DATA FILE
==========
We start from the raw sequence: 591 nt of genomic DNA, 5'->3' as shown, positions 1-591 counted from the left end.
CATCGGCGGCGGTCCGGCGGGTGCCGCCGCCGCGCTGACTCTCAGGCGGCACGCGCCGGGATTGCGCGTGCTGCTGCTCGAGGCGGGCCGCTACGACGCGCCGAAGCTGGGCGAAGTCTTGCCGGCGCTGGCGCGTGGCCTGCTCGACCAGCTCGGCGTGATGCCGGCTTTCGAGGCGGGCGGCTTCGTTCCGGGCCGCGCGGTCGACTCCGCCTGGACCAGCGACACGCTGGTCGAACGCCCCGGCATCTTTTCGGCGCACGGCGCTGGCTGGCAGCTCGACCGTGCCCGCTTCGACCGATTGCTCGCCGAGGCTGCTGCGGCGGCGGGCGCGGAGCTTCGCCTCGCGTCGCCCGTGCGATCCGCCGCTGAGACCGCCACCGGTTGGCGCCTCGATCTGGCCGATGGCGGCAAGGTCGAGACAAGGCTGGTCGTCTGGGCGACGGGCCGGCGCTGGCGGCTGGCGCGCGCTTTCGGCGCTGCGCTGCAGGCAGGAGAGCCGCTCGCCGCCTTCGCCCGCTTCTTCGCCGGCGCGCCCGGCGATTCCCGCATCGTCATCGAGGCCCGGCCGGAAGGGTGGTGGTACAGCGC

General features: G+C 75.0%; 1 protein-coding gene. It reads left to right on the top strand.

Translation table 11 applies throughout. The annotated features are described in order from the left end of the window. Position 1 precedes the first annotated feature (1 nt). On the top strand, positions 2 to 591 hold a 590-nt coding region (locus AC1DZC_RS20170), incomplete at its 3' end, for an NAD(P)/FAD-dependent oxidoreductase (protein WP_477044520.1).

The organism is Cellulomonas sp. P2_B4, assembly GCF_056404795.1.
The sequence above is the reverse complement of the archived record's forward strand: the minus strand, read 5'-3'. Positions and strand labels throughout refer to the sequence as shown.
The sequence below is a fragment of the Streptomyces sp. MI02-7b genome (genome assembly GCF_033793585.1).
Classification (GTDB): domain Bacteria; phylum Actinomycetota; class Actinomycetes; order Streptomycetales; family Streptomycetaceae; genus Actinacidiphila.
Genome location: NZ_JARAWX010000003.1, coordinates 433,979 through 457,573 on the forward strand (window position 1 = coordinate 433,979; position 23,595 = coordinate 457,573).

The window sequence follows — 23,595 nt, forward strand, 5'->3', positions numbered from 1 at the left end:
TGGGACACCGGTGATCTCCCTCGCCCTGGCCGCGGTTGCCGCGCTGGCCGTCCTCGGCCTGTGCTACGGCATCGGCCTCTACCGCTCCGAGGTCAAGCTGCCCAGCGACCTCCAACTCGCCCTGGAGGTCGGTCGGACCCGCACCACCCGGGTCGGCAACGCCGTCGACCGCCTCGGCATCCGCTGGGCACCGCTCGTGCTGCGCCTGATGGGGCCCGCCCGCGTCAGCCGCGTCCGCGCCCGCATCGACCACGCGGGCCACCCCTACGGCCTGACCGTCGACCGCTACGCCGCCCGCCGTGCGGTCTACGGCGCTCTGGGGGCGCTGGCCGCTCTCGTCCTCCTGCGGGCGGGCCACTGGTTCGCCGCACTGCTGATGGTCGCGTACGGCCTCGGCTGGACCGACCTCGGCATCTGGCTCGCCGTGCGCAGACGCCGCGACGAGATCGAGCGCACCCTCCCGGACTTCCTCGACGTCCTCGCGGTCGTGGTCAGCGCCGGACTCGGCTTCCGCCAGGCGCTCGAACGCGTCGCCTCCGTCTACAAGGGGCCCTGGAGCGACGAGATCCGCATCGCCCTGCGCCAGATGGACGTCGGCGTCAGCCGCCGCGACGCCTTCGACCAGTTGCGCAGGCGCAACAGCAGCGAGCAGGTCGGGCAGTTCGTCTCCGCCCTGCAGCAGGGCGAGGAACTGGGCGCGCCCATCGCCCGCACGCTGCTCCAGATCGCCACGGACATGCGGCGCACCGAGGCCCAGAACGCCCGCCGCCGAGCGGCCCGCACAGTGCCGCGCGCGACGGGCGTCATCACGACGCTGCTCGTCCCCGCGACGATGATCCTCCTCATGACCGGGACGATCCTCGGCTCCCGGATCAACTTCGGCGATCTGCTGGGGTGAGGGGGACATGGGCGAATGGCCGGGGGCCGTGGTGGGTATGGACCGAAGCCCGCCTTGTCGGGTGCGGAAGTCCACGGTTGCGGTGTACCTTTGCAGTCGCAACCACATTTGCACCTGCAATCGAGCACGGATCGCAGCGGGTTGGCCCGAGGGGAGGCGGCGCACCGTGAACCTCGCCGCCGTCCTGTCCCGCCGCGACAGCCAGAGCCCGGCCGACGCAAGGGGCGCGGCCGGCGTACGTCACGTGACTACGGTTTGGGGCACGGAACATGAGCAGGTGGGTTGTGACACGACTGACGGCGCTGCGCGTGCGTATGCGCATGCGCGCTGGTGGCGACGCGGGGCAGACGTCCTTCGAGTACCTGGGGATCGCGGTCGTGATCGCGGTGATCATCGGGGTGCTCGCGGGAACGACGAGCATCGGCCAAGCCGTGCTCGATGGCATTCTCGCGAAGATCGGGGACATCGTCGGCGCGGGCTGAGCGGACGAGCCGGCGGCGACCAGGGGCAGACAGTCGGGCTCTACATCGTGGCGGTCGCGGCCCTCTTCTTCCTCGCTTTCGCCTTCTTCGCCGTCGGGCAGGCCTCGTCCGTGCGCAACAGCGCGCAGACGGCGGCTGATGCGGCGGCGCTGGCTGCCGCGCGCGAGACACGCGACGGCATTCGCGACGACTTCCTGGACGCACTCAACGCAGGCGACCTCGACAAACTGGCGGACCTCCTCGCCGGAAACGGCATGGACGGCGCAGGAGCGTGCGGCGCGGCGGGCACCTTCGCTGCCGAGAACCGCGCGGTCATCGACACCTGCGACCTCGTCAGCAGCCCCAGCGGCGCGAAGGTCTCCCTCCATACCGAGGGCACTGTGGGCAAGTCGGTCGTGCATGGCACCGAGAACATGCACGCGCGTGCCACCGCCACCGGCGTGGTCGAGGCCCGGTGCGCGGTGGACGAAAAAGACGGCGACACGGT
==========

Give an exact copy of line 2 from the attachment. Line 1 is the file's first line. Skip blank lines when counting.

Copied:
CATCGGCGGCGGTCCGGCGGGTGCCGCCGCCGCGCTGACTCTCAGGCGGCACGCGCCGGGATTGCGCGTGCTGCTGCTCGAGGCGGGCCGCTACGACGCGCCGAAGCTGGGCGAAGTCTTGCCGGCGCTGGCGCGTGGCCTGCTCGACCAGCTCGGCGTGATGCCGGCTTTCGAGGCGGGCGGCTTCGTTCCGGGCCGCGCGGTCGACTCCGCCTGGACCAGCGACACGCTGGTCGAACGCCCCGGCATCTTTTCGGCGCACGGCGCTGGCTGGCAGCTCGACCGTGCCCGCTTCGACCGATTGCTCGCCGAGGCTGCTGCGGCGGCGGGCGCGGAGCTTCGCCTCGCGTCGCCCGTGCGATCCGCCGCTGAGACCGCCACCGGTTGGCGCCTCGATCTGGCCGATGGCGGCAAGGTCGAGACAAGGCTGGTCGTCTGGGCGACGGGCCGGCGCTGGCGGCTGGCGCGCGCTTTCGGCGCTGCGCTGCAGGCAGGAGAGCCGCTCGCCGCCTTCGCCCGCTTCTTCGCCGGCGCGCCCGGCGATTCCCGCATCGTCATCGAGGCCCGGCCGGAAGGGTGGTGGTACAGCGC